Tag: Dividends

  • Dividends are overrated

    A couple of weeks ago an interesting article was posted on Stockopedia:

    'Dividends are more reliable than accounts' 

    This is a pretty bold statement and, having ruminated on it a bit, one I can't help but disagree with. I started typing a comment by way of response on there, but having got a bit long, I figured I'd move it over here with a suitably gauntlet-laying title. My teachers always did say I was prone to exaggeration! Click through and read the article for yourself if you want to get it from the horse's hooves, but I'll attempt to summarise the author's argument here as fairly as I can:

    Active management is bad because it's difficult to spot profit warnings coming, and difficult to discern future profitability. It is better to base investment decisions on a 'fundamental measure, like dividends'.

    On unreliability

    The charge that accounts are unreliable is one that comes up quite often. I note one thing to start with; if you like investing in AIM-listed Chinese companies, or exciting little oil & gas plays, I sympathise with you - you might well find published accounts a decidedly questionable source of information.  (more…)

  • Friday Reading

    The Dividend Dilemma

    If there's a subject that seems to get people talking, it's dividends. Those semi-annual payments seem to be a gift from the heavens for some investors, a tangible reward for holding assets whose returns are otherwise extremely volatile. On the other extreme, in a more textbook academic argument, is the point that dividends are basically a semi-liquidation of a company you put your money into because you believe it can earn greater returns on that capital than you can - and, since dividends are still horribly tax-inefficient, it's simply a lose-lose game to placate (irrational) investors. I'm somewhere in the middle. I'm wary of those who hunt for dividend yields as a primary objective, but I would probably say that, ceteris parabis, I'd prefer a stock yielding 5% to one yielding 2%.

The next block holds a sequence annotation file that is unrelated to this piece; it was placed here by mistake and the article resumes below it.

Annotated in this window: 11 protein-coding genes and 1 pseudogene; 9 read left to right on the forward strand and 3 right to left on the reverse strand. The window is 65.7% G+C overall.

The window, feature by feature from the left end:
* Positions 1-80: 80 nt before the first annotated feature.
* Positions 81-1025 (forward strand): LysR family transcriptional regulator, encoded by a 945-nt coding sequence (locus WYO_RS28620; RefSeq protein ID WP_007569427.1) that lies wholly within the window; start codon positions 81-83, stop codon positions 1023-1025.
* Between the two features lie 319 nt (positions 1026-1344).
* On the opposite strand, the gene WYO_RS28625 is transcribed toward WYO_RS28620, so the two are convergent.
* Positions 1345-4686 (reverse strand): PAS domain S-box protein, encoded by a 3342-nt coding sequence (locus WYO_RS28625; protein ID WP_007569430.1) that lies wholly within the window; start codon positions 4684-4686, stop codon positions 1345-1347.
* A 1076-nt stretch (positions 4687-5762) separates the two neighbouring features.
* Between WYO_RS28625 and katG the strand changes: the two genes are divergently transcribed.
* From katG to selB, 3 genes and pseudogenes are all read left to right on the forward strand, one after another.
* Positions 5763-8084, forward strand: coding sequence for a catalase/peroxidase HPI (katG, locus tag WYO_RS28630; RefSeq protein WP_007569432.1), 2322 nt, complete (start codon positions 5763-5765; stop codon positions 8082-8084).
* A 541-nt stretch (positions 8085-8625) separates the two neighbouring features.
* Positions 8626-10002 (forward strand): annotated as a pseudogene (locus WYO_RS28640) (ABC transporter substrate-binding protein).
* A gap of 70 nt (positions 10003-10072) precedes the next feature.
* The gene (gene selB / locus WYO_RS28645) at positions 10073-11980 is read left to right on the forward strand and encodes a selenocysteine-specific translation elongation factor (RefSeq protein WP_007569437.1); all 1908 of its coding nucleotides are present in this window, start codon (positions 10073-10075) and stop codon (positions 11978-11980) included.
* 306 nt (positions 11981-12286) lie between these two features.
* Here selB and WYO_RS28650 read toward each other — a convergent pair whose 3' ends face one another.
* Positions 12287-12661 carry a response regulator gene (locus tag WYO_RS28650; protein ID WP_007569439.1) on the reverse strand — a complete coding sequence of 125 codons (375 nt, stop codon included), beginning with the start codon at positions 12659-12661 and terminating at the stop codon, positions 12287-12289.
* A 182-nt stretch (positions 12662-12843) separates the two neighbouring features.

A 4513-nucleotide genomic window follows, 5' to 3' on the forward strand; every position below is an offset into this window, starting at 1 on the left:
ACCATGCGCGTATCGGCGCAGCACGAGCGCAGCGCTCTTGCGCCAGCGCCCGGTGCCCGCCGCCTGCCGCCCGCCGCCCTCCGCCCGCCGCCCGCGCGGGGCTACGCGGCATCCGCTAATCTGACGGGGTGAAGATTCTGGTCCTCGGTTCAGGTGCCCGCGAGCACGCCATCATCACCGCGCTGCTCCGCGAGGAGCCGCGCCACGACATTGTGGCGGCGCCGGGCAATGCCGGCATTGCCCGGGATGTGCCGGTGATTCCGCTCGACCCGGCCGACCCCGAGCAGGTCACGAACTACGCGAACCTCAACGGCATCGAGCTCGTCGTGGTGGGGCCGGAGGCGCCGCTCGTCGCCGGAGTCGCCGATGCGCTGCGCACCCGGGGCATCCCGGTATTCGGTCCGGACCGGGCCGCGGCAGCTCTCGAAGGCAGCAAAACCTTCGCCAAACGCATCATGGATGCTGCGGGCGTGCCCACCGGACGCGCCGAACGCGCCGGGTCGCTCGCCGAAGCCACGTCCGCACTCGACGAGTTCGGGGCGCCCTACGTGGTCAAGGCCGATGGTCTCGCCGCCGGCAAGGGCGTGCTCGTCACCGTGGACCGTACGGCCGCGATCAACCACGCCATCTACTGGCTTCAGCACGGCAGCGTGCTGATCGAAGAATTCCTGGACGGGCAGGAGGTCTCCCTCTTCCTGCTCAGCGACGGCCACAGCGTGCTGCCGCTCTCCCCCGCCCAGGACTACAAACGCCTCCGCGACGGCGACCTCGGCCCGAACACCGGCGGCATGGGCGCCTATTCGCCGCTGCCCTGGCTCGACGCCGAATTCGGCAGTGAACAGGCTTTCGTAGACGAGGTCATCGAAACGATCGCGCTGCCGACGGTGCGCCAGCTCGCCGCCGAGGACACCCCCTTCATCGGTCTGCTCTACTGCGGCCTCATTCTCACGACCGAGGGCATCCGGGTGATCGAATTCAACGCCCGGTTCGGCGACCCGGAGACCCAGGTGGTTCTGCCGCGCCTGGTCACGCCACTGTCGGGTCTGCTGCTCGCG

What got me thinking about the topic, then, is a great article on Stockopedia - and an equally great tree of (as of writing this!) 34 comments. As with much of writing on investment, the article starts with the base premise being that of a sort of efficient market concept - that dividends are fundamentally inefficient, and that in a rational world they shouldn't be paid. It then goes on to list several examples of where dividends may be a sort of rational choice, given a number of explanatory factors. I should state at this point that, if the tax laws work so as to make capital gains more advantageous than dividend payments, I don't think there's any advantage of dividends over share buybacks, barring those fluffy psychological ones - people prefer them, for some reason. If we're talking about share buybacks vs. dividends, then, I'm in the camp of returning money to shareholders the most efficient way. Owning a stock, in my book, implies that you think a share buyback is more efficient than a dividend. You are saying you prefer to have the stock of the company than the equivalent amount of cash. Hence - no matter what the P/B or P/E, you should prefer to increase the percentage of the company you own (through a buyback) than your cash (through a taxed dividend). (more…)